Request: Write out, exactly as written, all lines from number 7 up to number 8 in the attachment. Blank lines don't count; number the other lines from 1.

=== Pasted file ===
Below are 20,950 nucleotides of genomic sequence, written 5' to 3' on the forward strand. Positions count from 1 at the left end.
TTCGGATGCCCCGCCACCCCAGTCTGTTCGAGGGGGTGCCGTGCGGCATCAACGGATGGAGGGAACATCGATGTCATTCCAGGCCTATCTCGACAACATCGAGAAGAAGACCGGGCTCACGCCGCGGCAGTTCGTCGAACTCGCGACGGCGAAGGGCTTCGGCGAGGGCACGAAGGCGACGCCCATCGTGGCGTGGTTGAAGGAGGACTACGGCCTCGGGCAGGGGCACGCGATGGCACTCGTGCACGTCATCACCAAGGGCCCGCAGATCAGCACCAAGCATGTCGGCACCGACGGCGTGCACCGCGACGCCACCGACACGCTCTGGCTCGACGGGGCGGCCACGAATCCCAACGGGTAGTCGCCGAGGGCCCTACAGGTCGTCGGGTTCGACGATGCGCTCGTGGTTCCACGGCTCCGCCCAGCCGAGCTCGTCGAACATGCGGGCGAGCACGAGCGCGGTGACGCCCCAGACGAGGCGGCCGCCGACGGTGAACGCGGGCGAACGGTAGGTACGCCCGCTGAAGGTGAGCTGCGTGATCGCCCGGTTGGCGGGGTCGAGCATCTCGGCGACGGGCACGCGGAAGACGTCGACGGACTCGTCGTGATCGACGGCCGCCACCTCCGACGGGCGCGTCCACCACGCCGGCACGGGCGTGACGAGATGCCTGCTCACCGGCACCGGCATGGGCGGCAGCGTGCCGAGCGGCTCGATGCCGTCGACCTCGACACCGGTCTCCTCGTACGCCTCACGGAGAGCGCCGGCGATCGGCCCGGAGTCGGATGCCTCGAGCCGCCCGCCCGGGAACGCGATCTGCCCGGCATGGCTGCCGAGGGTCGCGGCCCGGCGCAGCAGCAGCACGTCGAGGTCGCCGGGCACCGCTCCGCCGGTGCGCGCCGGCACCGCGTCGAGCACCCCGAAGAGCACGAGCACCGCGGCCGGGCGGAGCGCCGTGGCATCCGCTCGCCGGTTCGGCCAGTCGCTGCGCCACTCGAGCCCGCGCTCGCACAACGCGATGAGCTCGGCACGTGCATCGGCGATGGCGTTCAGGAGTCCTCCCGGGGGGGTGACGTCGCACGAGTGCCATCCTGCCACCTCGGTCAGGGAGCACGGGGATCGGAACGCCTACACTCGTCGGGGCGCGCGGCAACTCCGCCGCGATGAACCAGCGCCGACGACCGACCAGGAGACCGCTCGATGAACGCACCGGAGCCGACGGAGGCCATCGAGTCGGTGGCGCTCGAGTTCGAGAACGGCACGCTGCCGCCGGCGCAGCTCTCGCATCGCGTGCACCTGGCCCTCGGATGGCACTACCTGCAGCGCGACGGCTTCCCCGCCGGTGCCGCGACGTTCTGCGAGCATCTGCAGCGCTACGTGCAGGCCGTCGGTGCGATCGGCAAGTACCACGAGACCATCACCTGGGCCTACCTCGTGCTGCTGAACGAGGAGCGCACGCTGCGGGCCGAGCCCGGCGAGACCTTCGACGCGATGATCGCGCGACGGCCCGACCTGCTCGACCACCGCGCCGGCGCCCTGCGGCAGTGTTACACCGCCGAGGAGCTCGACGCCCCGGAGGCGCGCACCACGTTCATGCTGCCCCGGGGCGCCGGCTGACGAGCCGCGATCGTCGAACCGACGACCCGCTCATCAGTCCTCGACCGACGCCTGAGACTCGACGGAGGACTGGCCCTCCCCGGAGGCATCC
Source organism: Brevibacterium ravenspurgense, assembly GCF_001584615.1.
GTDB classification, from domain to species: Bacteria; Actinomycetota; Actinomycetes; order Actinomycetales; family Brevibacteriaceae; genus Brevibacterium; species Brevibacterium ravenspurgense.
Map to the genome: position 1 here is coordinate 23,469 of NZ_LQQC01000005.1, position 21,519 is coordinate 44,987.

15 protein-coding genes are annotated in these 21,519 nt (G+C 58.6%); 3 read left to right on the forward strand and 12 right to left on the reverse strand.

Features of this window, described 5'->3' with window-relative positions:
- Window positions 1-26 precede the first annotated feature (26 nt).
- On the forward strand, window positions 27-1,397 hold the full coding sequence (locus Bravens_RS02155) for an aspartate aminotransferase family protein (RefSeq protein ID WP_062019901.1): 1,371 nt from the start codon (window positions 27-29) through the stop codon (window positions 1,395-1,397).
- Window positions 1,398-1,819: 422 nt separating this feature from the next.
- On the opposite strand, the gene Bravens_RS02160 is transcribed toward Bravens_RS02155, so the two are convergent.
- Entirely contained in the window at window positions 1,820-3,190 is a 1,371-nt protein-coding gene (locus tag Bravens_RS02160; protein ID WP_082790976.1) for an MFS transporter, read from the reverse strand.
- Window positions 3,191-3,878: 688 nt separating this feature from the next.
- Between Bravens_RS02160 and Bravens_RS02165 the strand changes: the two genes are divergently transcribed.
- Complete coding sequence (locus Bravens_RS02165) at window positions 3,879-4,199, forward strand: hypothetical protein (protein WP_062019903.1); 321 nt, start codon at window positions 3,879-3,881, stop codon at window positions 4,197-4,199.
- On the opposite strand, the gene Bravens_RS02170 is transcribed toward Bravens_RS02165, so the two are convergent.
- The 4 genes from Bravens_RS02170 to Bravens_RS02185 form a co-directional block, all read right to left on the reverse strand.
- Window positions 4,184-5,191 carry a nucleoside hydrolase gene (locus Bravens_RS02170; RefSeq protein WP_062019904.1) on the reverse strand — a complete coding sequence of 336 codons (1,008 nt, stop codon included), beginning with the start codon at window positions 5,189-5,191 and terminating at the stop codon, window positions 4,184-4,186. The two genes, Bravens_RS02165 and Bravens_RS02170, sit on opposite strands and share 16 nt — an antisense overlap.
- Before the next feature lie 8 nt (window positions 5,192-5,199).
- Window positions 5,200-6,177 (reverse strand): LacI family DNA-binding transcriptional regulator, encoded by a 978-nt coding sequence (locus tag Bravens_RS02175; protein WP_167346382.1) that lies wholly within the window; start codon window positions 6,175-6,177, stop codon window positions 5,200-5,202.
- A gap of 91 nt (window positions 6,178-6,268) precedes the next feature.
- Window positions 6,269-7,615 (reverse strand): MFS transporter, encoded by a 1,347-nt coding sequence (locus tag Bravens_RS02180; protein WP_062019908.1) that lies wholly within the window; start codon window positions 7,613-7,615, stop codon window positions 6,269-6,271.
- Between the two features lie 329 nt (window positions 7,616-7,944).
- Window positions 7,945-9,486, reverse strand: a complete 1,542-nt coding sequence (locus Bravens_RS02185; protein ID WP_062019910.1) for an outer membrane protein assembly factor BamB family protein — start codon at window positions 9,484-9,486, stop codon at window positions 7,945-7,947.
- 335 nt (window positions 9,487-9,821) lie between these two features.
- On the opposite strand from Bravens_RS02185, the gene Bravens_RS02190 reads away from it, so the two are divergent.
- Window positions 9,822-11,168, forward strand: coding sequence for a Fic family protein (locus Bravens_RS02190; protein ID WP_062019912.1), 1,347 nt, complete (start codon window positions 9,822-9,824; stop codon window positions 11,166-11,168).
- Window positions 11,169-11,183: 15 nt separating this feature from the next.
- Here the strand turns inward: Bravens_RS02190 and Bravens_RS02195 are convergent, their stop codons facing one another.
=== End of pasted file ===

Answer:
Features of this window, described 5'->3' with window-relative positions:
- Window positions 1-26 precede the first annotated feature (26 nt).